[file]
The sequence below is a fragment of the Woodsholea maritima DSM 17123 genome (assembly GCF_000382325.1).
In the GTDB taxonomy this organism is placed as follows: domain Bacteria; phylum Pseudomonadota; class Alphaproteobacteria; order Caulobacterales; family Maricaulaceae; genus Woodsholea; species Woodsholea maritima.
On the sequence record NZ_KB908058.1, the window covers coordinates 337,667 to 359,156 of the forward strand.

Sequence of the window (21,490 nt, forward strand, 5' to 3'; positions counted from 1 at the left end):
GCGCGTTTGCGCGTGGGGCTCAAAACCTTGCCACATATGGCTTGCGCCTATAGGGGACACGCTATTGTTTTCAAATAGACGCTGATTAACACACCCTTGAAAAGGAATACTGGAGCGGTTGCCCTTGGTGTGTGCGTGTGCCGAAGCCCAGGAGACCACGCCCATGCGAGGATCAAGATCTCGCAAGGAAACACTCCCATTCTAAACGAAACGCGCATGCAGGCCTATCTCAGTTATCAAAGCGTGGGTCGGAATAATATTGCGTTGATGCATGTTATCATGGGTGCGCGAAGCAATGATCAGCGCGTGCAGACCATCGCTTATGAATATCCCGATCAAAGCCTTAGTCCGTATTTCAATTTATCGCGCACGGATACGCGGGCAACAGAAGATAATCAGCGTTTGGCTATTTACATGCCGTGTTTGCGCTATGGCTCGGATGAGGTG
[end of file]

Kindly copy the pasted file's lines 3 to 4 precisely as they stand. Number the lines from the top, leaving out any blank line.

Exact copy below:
On the sequence record NZ_KB908058.1, the window covers coordinates 337,667 to 359,156 of the forward strand.

Sequence of the window (21,490 nt, forward strand, 5' to 3'; positions counted from 1 at the left end):